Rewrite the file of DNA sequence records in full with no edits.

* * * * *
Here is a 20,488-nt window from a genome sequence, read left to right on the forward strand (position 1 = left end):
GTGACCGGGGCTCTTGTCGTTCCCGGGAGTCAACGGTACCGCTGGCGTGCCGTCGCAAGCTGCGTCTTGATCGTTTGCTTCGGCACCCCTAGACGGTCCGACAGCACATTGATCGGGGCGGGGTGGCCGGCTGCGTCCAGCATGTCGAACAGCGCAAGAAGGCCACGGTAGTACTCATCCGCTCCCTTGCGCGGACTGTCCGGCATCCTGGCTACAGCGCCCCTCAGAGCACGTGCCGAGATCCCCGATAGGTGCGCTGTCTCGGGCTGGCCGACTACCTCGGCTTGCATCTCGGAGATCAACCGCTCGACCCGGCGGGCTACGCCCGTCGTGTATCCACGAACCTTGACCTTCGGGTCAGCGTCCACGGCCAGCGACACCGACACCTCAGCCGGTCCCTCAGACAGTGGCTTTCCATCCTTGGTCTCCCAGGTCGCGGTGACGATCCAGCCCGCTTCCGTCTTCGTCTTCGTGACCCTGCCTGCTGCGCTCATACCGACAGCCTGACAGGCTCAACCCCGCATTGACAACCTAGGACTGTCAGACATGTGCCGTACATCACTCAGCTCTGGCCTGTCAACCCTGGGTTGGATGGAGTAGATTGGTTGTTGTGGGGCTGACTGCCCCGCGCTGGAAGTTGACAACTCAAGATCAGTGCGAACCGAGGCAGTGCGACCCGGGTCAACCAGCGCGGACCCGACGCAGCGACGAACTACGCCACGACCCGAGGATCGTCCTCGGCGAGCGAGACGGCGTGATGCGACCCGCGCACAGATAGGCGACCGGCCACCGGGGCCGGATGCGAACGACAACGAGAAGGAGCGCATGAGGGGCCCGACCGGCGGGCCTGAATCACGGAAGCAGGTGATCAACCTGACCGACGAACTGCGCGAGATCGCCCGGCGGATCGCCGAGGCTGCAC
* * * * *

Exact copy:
Here is a 20,488-nt window from a genome sequence, read left to right on the forward strand (position 1 = left end):
GTGACCGGGGCTCTTGTCGTTCCCGGGAGTCAACGGTACCGCTGGCGTGCCGTCGCAAGCTGCGTCTTGATCGTTTGCTTCGGCACCCCTAGACGGTCCGACAGCACATTGATCGGGGCGGGGTGGCCGGCTGCGTCCAGCATGTCGAACAGCGCAAGAAGGCCACGGTAGTACTCATCCGCTCCCTTGCGCGGACTGTCCGGCATCCTGGCTACAGCGCCCCTCAGAGCACGTGCCGAGATCCCCGATAGGTGCGCTGTCTCGGGCTGGCCGACTACCTCGGCTTGCATCTCGGAGATCAACCGCTCGACCCGGCGGGCTACGCCCGTCGTGTATCCACGAACCTTGACCTTCGGGTCAGCGTCCACGGCCAGCGACACCGACACCTCAGCCGGTCCCTCAGACAGTGGCTTTCCATCCTTGGTCTCCCAGGTCGCGGTGACGATCCAGCCCGCTTCCGTCTTCGTCTTCGTGACCCTGCCTGCTGCGCTCATACCGACAGCCTGACAGGCTCAACCCCGCATTGACAACCTAGGACTGTCAGACATGTGCCGTACATCACTCAGCTCTGGCCTGTCAACCCTGGGTTGGATGGAGTAGATTGGTTGTTGTGGGGCTGACTGCCCCGCGCTGGAAGTTGACAACTCAAGATCAGTGCGAACCGAGGCAGTGCGACCCGGGTCAACCAGCGCGGACCCGACGCAGCGACGAACTACGCCACGACCCGAGGATCGTCCTCGGCGAGCGAGACGGCGTGATGCGACCCGCGCACAGATAGGCGACCGGCCACCGGGGCCGGATGCGAACGACAACGAGAAGGAGCGCATGAGGGGCCCGACCGGCGGGCCTGAATCACGGAAGCAGGTGATCAACCTGACCGACGAACTGCGCGAGATCGCCCGGCGGATCGCCGAGGCTGCAC